She said MICAC could only be officially staffed and set up in June 2022, after the creation of 56 posts nationwide for this unit — through a special RM13 million government allocation in 2022 for D11.

(In the federal government’s Budget 2022 speech, then finance minister Datuk Seri Tengku Zafrul Abdul Aziz in October 2021 announced the RM13 million allocation to strengthen D11 “in addition to creating 100 new posts”.)

“So, the RM13 million we break down into three main initiatives — first, to create MICAC posts; second, buying equipment to enhance interviews of children; third for awareness campaigns,” Siti Kamsiah said, adding that the RM13 million budget has been fully utilised.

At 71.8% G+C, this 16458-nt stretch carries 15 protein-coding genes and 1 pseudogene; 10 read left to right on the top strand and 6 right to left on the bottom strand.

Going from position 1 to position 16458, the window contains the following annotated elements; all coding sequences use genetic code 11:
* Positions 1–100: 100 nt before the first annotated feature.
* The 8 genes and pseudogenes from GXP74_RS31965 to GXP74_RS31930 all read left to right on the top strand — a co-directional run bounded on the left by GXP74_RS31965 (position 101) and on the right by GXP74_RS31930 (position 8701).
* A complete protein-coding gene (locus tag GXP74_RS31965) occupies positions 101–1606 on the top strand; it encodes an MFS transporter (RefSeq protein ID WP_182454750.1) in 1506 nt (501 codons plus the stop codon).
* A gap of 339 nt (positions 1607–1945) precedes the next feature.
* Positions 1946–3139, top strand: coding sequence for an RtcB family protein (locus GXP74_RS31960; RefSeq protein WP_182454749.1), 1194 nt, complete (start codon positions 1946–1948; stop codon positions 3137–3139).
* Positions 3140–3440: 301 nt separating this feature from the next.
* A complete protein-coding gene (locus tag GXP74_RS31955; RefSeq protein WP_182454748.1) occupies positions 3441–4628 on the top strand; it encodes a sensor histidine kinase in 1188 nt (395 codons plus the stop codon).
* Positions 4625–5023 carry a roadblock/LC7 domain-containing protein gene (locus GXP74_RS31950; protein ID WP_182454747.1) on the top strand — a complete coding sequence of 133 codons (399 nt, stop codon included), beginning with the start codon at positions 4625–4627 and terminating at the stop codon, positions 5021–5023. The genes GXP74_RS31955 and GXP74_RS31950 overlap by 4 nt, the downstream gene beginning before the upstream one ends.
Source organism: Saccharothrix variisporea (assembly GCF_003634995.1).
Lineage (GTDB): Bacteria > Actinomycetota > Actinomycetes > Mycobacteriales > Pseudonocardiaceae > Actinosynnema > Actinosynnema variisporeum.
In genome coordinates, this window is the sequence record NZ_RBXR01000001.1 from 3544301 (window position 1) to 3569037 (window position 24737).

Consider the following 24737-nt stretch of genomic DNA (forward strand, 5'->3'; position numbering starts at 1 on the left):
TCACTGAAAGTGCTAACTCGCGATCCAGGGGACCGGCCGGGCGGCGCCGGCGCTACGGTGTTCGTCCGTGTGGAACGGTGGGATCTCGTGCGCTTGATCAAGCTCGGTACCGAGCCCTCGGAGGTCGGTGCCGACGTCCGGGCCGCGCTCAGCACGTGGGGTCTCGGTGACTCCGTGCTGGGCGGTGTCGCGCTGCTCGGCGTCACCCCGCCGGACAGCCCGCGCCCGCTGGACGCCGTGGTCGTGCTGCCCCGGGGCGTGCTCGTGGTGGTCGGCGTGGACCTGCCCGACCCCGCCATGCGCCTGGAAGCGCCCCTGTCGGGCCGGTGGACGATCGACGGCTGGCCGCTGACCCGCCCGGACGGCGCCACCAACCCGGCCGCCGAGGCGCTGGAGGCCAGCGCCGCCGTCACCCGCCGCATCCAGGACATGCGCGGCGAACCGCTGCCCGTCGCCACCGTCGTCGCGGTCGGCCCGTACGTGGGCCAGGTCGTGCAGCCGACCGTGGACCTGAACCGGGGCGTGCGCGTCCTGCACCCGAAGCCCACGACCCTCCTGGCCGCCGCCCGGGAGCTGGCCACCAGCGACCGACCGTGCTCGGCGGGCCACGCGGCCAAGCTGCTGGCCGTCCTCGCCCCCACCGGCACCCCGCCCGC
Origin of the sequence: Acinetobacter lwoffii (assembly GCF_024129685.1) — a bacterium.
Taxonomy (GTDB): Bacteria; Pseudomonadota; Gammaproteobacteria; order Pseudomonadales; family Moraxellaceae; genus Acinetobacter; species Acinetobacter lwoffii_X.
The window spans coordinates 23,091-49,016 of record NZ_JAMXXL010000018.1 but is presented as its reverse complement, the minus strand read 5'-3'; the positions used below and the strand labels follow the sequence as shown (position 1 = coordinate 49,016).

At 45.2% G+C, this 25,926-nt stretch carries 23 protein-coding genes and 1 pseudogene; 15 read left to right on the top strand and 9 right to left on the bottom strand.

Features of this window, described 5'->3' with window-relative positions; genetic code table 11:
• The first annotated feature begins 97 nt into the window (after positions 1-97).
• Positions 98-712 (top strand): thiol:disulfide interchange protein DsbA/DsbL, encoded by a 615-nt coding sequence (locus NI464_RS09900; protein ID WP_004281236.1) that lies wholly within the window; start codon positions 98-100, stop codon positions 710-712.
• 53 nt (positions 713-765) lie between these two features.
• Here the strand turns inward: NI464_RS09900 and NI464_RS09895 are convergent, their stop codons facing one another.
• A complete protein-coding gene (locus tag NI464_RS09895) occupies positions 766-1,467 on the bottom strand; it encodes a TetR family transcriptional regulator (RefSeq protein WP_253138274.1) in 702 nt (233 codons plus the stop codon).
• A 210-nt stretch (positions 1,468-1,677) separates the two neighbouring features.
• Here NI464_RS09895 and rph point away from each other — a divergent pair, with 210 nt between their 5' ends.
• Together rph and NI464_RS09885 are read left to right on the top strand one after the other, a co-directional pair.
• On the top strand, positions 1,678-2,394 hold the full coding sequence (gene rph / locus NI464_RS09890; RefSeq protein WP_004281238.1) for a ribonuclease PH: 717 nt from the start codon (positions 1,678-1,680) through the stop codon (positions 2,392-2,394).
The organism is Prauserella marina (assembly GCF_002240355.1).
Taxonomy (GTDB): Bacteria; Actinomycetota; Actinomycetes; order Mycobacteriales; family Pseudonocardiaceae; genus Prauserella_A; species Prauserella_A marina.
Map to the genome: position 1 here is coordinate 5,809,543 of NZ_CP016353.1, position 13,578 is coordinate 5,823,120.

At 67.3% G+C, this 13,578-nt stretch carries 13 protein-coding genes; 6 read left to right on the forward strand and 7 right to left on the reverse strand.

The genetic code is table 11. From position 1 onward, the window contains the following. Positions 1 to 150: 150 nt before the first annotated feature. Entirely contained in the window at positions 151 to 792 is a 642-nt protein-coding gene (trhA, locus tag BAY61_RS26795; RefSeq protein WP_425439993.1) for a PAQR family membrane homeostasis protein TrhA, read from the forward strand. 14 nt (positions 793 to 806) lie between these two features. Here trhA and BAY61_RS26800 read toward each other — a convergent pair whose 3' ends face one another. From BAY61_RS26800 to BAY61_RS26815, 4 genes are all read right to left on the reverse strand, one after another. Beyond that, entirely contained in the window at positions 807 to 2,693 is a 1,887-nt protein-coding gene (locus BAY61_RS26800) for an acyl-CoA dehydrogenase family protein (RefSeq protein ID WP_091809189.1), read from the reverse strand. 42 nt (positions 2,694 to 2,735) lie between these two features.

Part of the RM13 million was used to improve facilities, information and communication technology (ICT) and recording equipment at Child Interview Centres (CIC) — where D11 interviews child victims (in cases not only limited to MICAC investigations).

Asked if there was sufficient funding for 2023, Siti Kamsiah explained that the RM13 million allocation in the government’s budget for 2022 was a one-off allocation, and that there is no specific annual allocation for D11.

Typically, the federal government allocates funding in its budget every year to different ministries — which then further channels such government funding to different agencies within the ministries — instead of specifying the amount to be received by agency divisions such as the D11 division.